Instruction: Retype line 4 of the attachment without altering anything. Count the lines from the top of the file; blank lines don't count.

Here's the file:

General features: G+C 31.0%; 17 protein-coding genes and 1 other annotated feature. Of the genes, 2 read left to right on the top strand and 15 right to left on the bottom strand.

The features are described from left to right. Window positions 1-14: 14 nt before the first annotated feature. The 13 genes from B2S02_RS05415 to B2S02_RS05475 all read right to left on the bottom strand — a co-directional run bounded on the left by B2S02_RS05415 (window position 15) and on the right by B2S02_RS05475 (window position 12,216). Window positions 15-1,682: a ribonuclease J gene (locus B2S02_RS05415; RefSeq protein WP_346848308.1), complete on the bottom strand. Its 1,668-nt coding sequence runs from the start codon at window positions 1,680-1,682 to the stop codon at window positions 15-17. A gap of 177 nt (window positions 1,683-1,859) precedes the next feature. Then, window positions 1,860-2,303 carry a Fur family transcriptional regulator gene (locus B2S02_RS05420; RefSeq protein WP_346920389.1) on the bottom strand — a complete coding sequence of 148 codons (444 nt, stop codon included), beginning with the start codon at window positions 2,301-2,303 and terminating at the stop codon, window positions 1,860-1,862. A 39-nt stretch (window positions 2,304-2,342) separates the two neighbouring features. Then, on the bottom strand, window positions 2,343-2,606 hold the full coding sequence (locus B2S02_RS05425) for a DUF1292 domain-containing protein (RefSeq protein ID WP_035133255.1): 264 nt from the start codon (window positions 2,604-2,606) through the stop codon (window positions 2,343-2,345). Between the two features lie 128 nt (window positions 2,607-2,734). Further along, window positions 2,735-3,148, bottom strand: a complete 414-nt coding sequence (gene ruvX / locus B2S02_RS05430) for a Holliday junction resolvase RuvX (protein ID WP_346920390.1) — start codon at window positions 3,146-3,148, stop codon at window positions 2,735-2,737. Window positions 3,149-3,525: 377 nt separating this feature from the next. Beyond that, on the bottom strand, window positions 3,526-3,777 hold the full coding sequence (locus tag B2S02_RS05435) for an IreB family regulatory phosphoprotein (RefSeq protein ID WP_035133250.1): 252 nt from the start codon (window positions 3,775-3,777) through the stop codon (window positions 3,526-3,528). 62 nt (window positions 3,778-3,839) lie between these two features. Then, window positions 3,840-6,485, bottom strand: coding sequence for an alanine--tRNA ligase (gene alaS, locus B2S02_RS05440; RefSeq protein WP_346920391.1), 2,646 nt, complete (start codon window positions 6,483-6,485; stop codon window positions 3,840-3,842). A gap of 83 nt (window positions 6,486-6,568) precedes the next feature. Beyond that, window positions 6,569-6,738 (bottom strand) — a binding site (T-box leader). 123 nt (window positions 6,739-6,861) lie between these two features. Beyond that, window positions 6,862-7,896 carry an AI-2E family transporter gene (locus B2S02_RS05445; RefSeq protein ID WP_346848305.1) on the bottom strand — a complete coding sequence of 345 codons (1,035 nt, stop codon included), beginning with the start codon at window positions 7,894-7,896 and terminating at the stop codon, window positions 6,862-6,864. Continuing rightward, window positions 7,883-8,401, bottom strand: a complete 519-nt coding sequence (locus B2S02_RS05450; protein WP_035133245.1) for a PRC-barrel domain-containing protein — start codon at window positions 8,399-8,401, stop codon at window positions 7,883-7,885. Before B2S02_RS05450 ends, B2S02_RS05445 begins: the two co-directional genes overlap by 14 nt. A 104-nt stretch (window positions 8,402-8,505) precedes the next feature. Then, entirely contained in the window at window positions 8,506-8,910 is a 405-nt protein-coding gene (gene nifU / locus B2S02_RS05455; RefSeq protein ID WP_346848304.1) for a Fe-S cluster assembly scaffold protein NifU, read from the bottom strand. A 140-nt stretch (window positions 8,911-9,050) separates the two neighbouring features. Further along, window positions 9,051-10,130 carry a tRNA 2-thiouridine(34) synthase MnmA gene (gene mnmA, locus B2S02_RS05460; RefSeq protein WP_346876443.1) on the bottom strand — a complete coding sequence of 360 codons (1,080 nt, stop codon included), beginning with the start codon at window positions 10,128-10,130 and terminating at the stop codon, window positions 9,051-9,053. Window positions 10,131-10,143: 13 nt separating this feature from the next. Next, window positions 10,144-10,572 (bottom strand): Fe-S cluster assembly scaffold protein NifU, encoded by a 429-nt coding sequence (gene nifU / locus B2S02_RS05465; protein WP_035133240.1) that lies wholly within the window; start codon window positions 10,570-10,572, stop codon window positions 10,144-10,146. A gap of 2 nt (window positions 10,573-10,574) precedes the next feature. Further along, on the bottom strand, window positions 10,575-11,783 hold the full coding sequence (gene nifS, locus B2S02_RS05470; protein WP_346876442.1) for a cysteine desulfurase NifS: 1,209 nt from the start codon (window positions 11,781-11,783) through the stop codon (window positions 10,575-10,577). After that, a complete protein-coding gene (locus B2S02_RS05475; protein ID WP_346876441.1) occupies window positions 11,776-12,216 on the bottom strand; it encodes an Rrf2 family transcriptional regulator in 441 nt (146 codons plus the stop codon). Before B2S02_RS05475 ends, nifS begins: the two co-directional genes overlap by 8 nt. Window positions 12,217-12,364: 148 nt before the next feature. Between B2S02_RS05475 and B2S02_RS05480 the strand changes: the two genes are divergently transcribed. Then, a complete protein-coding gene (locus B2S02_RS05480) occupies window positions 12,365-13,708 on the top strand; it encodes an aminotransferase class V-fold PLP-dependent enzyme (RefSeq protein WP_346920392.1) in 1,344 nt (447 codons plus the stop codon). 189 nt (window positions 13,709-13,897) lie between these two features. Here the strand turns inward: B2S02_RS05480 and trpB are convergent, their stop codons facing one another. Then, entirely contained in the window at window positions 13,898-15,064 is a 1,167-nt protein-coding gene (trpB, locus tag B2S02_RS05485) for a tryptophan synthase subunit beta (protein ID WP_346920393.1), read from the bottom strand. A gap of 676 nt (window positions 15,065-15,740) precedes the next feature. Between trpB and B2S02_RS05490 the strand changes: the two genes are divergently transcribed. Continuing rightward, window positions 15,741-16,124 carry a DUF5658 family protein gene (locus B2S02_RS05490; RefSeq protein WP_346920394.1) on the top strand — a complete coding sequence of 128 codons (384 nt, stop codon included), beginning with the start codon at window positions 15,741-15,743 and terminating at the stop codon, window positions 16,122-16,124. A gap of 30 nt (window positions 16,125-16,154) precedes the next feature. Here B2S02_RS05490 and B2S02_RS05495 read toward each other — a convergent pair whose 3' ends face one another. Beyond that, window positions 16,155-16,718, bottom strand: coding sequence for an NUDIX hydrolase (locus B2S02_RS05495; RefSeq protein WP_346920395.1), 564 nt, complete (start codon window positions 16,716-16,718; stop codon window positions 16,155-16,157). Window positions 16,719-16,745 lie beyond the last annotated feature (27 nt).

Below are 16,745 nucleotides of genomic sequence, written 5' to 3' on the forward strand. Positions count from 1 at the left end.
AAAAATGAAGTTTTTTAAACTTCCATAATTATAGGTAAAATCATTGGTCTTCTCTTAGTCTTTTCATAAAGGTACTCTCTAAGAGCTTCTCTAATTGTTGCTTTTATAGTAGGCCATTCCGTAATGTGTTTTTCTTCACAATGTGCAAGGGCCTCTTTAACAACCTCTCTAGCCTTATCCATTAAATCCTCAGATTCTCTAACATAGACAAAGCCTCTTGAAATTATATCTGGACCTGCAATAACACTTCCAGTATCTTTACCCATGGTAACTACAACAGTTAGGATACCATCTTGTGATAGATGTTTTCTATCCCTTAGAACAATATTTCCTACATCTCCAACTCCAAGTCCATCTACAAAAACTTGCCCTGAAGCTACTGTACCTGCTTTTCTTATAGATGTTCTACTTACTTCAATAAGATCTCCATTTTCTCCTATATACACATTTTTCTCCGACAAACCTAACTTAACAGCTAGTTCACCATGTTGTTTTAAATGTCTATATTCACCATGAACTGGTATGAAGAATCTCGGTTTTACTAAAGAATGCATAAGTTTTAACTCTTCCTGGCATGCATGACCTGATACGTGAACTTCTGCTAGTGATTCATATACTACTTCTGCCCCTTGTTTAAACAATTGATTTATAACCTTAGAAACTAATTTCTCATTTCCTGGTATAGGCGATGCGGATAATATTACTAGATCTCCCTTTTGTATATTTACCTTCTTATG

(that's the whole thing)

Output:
AAAAATGAAGTTTTTTAAACTTCCATAATTATAGGTAAAATCATTGGTCTTCTCTTAGTCTTTTCATAAAGGTACTCTCTAAGAGCTTCTCTAATTGTTGCTTTTATAGTAGGCCATTCCGTAATGTGTTTTTCTTCACAATGTGCAAGGGCCTCTTTAACAACCTCTCTAGCCTTATCCATTAAATCCTCAGATTCTCTAACATAGACAAAGCCTCTTGAAATTATATCTGGACCTGCAATAACACTTCCAGTATCTTTACCCATGGTAACTACAACAGTTAGGATACCATCTTGTGATAGATGTTTTCTATCCCTTAGAACAATATTTCCTACATCTCCAACTCCAAGTCCATCTACAAAAACTTGCCCTGAAGCTACTGTACCTGCTTTTCTTATAGATGTTCTACTTACTTCAATAAGATCTCCATTTTCTCCTATATACACATTTTTCTCCGACAAACCTAACTTAACAGCTAGTTCACCATGTTGTTTTAAATGTCTATATTCACCATGAACTGGTATGAAGAATCTCGGTTTTACTAAAGAATGCATAAGTTTTAACTCTTCCTGGCATGCATGACCTGATACGTGAACTTCTGCTAGTGATTCATATACTACTTCTGCCCCTTGTTTAAACAATTGATTTATAACCTTAGAAACTAATTTCTCATTTCCTGGTATAGGCGATGCGGATAATATTACTAGATCTCCCTTTTGTATATTTACCTTCTTATG